Is there a way to use type variables bound outside a function’s type declaration?

Let’s say I have a couple of functions like this:

f :: forall t. Foo (t -> Bar Integer) => t -> Integer
g :: forall t. Foo (t -> Bar ()) => t -> Integer

and their definitions use TypeApplications and ScopedTypeVariables to declare the Foo instance to use, since it’s ambiguous. I cannot write a type synonym Fubar

type Fubar i = forall t. Foo (t -> Bar i) => t -> Integer

…since this will no longer bind t in the type declarations.

Can I somehow extract or bubble up the t variable? Could a type synonym have an additional output channel that can be bound?

I think you want the following, don’t you?

type Fubar i t = Foo (t -> Bar i) => t -> Integer

That said, I don’t understand why there would be any ambiguity there. Could you paste a complete Haskell program that demonstrates the problem?

So there’s no way to do it while including forall inside the type synonym?

I don’t know because I don’t really understand why you are trying to do this. Could you elaborate a little, perhaps pasting a complete example of what you really want to achieve?

Honestly, just to save space, since forall could be repeated very often.

There’s no real good reason for this.

I’ve also tried to figure this out for some time. My motivation was the use in backpack signatures where it is even more important to be able to do this. For example take the signature which is like the Semigroup class:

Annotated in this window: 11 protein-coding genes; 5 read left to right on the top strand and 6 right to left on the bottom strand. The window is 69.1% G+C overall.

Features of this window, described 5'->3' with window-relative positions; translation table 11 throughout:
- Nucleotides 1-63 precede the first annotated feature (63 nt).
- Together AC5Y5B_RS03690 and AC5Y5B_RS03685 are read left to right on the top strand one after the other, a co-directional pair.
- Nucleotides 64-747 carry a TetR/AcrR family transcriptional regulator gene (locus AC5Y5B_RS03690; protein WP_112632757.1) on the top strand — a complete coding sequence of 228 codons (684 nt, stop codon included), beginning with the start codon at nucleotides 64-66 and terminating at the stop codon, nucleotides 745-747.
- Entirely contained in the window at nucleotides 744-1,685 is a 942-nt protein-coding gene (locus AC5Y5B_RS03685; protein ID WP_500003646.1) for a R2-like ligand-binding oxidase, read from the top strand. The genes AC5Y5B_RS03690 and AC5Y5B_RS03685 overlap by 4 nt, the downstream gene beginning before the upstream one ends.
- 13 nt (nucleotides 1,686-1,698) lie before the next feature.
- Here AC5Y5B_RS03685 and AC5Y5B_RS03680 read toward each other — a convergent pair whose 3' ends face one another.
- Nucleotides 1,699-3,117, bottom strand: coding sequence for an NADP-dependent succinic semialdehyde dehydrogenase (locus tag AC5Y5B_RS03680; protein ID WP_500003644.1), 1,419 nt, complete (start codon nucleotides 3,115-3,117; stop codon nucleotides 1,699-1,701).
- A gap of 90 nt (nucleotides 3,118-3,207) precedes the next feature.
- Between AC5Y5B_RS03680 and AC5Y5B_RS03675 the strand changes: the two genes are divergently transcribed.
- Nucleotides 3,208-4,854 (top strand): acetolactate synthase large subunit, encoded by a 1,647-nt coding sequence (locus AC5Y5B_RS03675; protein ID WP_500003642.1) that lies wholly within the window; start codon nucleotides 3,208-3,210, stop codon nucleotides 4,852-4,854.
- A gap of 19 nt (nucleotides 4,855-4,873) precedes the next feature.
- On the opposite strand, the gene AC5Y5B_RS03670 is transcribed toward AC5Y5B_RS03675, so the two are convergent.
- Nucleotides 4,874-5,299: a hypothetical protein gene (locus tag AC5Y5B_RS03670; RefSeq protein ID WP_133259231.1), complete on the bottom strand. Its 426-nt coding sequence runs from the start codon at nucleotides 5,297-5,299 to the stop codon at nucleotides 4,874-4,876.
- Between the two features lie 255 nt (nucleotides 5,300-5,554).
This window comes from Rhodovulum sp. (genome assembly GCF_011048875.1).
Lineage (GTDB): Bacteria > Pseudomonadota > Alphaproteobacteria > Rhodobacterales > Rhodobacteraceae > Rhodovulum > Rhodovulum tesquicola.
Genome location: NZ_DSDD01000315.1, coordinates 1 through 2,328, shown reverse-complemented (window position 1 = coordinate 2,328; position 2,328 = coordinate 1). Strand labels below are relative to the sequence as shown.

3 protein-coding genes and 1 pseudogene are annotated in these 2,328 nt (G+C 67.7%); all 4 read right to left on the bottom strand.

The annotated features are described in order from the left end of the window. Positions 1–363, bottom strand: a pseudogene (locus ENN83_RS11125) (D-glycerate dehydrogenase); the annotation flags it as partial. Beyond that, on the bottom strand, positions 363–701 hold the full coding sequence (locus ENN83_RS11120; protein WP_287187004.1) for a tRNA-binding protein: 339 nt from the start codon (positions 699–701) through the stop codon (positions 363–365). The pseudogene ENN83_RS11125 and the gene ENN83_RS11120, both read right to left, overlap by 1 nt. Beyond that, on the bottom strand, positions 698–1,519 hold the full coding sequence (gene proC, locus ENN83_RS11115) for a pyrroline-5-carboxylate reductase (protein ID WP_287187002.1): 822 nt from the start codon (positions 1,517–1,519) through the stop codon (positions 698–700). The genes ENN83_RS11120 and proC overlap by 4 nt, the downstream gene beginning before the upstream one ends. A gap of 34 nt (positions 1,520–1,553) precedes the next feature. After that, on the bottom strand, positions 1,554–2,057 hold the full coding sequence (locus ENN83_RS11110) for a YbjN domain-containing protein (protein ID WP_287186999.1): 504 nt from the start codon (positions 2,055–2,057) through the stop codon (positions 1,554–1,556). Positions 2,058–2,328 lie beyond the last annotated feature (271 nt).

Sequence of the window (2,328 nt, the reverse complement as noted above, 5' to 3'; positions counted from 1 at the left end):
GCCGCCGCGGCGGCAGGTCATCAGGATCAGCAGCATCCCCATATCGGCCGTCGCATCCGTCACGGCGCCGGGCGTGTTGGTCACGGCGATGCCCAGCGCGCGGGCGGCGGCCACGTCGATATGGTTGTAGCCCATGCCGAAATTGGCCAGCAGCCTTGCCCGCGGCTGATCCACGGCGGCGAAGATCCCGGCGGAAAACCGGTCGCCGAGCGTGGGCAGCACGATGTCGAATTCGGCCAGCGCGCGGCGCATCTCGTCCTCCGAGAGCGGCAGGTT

type A
append :: A -> A -> A

This signature cannot be instantiated by polymorphic lists because you would need to write:

type A = [a] -- where is 'a' bound?
append = (++)

But that fails to compile.

The only workaround I could come up with is using type classes with equality constraints as superclasses. Here’s what I mean:

class A a where
  append :: a -> a -> a

Which can be instantiated by the module:

class A a where
  append :: a -> a -> a
instance a ~ [b] => A a where
  append = (++)

You might ask why even use backpack modules at all at this point, because the existing Semigroup class is already very similar. The advantage of this approach is that the A constraint is guaranteed to be resolved at compile time, so it will never be translated to dictionary passing. The disadvantage is that it now is specialized to a single type (the type of lists).

So, I would really also like a nicer way to float out type variables.

Honestly, just to save space

Seems reasonable! I still don’t understand the problem though. What goes wrong if you rewrite f to

It’s not using a type synonym.

Basically I just wanted to confirm the type synonym irrevocably hides the quantification.

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